Thursday, November 5, 2015

The Unluckiest Halloween Ever

All that's left of Halloween now is the candy, and of course the pictures. This year I did something I don't normally do, a big involved project straight out of horror movie history. I designed and hand knitted Pamela Voorhees' sweater from Friday the 13th. The protective, murderous mother who started Jason's numerous killing sprees around Camp Crystal Lake.

Here I am with my doppelganger Betsy Palmer.

If it weren't for my inability to make a scary face, you could hardly tell us apart!

I became interested in this design when Google revealed that no one else (I could find) seems to have made one. I found my calling! Then I only had to buy a comparable yarn, figure out all the cables, determine a gauge that would space them correctly, and design the sweater shape and fit. No problem, right?

Did I mention this was my first time designing a sweater?
Yep.  I do like to make things as complicated for myself as possible.

To match Mrs. Voorhees' classic silhouette, I went for a loose and boxy design, with about 3" of ease around the bust and 2" around the arms.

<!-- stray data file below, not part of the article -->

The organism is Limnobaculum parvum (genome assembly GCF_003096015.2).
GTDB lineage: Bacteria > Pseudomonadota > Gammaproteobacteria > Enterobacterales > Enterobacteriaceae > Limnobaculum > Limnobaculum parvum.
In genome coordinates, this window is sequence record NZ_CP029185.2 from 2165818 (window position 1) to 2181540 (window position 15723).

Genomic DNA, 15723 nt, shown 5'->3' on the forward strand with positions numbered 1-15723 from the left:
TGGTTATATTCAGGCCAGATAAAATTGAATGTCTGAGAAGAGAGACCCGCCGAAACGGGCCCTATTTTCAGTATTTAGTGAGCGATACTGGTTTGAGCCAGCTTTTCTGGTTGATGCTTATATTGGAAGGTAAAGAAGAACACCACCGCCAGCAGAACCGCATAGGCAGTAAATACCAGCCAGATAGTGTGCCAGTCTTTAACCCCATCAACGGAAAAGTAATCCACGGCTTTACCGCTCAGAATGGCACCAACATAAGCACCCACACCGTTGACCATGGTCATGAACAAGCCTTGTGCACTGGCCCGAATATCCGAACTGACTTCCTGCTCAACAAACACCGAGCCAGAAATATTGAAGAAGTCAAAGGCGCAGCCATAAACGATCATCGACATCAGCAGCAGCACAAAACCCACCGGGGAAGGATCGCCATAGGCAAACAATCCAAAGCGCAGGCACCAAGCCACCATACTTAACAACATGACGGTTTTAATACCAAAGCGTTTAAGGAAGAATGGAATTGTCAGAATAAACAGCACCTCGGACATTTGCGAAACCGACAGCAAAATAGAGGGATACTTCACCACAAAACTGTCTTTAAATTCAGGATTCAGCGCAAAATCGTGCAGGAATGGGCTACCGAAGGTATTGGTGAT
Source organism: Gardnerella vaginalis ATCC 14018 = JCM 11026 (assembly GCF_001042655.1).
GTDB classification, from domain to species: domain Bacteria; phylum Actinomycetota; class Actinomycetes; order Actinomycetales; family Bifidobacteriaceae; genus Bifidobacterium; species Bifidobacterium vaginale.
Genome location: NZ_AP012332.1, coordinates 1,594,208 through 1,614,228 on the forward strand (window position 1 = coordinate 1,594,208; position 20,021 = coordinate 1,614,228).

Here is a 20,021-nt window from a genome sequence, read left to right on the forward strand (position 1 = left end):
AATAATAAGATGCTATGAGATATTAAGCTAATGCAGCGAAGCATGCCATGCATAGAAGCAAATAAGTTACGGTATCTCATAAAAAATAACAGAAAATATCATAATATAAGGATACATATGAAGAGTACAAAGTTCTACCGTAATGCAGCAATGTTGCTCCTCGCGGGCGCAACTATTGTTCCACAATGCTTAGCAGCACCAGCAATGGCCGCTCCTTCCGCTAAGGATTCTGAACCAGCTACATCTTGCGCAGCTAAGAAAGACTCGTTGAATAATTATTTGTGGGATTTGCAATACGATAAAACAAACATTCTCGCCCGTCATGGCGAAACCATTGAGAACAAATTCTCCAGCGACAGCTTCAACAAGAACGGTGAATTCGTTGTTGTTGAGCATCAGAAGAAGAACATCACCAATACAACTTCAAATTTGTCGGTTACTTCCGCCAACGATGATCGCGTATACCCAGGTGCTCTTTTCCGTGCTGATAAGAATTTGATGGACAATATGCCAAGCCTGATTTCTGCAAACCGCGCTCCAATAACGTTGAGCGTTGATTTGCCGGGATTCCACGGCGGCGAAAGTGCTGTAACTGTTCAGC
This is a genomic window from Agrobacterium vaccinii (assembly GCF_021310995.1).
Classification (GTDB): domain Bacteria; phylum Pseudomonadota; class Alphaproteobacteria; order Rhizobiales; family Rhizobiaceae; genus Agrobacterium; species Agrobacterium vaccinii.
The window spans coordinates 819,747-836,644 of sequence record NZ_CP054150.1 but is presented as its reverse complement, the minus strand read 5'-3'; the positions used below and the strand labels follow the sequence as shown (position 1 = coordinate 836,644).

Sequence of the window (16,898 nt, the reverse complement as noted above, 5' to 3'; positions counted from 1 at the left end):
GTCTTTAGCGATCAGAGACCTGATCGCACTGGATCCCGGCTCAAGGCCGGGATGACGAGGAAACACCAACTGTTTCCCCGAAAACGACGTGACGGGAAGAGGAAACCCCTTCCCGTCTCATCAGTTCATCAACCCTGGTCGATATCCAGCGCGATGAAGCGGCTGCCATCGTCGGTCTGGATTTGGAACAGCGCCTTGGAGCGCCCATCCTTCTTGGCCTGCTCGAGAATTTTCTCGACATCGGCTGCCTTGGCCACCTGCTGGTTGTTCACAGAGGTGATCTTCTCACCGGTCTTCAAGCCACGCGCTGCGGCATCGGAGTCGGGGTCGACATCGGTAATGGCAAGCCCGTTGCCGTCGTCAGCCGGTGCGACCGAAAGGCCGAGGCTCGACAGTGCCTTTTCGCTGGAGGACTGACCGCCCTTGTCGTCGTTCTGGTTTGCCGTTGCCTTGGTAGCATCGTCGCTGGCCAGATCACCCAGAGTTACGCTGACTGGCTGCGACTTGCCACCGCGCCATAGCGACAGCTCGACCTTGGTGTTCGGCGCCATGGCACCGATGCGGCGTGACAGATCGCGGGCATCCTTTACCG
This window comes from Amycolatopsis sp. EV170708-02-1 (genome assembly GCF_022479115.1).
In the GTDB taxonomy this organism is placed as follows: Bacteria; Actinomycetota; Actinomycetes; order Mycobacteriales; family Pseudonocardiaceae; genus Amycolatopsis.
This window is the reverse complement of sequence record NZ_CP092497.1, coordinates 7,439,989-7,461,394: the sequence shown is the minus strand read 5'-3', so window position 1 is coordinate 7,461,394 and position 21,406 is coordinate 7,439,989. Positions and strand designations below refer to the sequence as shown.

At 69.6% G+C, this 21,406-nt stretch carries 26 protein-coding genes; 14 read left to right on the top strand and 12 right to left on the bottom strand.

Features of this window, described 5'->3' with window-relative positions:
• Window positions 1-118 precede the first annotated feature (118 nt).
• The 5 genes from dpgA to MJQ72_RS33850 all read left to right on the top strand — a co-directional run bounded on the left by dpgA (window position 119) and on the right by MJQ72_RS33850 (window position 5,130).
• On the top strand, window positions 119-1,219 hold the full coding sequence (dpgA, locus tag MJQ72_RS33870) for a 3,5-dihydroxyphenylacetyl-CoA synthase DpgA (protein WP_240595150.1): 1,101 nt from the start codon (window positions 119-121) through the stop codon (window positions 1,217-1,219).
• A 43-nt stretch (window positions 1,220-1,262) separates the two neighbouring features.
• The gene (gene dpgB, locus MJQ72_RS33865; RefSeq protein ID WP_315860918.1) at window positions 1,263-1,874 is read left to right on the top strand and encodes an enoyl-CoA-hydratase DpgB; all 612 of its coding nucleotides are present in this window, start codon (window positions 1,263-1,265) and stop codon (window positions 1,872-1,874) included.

A loose fit keeps you mobile for murderousness

The yarn is Lettlopi, an Icelandic wool I picked up from Craftsy, in the colorway Ash Heather. It's a slightly fuzzy wool, variegated in white and gray. The recommended needle size is 8, but I found that too loose, and used size 6 instead.

One particular struggle I had was the the rather flat looking cables in the center panel. It took a few experiments before I discovered the wonder of uneven cables. Though I've made more than a couple projects with cables, I'd always used the "even" methodcrossing 2, or 3, or 4 stitches across the same number of stitches. For this project I tried a variety of number of stitches and rows, but whatever I tried, it didn't look quite like the original. They stood out too much and didn't have the softness I was looking for. A little research revealed that uneven cables can achieve the look I was searching for. The very simple solution was crossing 3 stitches over 2! 

I used another new-to-me method on the cuffs. They appeared to be folded over in the original, so I made the cuff twice the length I usually would, then folded it up and stitched it into place. 

This required that I seam it so the right side of the cuff was opposite to the right side of the sleeve body. 
The seam is on the outside of the cuff.

It become invisible once the cuff is folded up.
The collar was made using the same method, giving it a thickness that keeps it very stable.

I had a lot of fun with this project and looking forward to wearing my very unlucky Friday the 13th sweater all winter long.  I hope to have the full pattern up for sale in time for next Halloween!

Ready for anything.